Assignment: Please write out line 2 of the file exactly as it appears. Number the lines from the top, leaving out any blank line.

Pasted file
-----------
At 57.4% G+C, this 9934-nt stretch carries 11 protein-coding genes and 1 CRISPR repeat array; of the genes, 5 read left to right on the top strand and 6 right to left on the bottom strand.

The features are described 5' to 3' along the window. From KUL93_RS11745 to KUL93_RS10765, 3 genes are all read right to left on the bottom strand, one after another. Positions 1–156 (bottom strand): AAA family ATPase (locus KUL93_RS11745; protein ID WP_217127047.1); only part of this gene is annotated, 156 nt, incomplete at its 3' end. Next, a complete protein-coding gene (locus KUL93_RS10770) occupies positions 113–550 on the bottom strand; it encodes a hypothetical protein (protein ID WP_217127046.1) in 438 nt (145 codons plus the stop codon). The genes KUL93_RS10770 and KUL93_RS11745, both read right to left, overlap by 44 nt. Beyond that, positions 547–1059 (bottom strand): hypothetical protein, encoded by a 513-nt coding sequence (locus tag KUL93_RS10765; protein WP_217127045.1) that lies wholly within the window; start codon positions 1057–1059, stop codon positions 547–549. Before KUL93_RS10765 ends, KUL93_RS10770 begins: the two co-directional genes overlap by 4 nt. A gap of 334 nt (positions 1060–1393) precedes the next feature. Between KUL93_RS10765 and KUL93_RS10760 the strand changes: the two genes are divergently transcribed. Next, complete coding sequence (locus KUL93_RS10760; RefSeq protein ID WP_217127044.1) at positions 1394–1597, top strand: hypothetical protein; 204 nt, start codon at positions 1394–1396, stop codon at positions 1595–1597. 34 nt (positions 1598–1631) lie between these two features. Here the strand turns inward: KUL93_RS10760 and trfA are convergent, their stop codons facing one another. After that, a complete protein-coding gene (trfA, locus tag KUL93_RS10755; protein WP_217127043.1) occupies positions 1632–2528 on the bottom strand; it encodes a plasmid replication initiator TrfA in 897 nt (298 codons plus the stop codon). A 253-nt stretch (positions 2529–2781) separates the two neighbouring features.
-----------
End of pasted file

The features are described 5' to 3' along the window. From KUL93_RS11745 to KUL93_RS10765, 3 genes are all read right to left on the bottom strand, one after another. Positions 1–156 (bottom strand): AAA family ATPase (locus KUL93_RS11745; protein ID WP_217127047.1); only part of this gene is annotated, 156 nt, incomplete at its 3' end. Next, a complete protein-coding gene (locus KUL93_RS10770) occupies positions 113–550 on the bottom strand; it encodes a hypothetical protein (protein ID WP_217127046.1) in 438 nt (145 codons plus the stop codon). The genes KUL93_RS10770 and KUL93_RS11745, both read right to left, overlap by 44 nt. Beyond that, positions 547–1059 (bottom strand): hypothetical protein, encoded by a 513-nt coding sequence (locus tag KUL93_RS10765; protein WP_217127045.1) that lies wholly within the window; start codon positions 1057–1059, stop codon positions 547–549. Before KUL93_RS10765 ends, KUL93_RS10770 begins: the two co-directional genes overlap by 4 nt. A gap of 334 nt (positions 1060–1393) precedes the next feature. Between KUL93_RS10765 and KUL93_RS10760 the strand changes: the two genes are divergently transcribed. Next, complete coding sequence (locus KUL93_RS10760; RefSeq protein ID WP_217127044.1) at positions 1394–1597, top strand: hypothetical protein; 204 nt, start codon at positions 1394–1396, stop codon at positions 1595–1597. 34 nt (positions 1598–1631) lie between these two features. Here the strand turns inward: KUL93_RS10760 and trfA are convergent, their stop codons facing one another. After that, a complete protein-coding gene (trfA, locus tag KUL93_RS10755; protein WP_217127043.1) occupies positions 1632–2528 on the bottom strand; it encodes a plasmid replication initiator TrfA in 897 nt (298 codons plus the stop codon). A 253-nt stretch (positions 2529–2781) separates the two neighbouring features.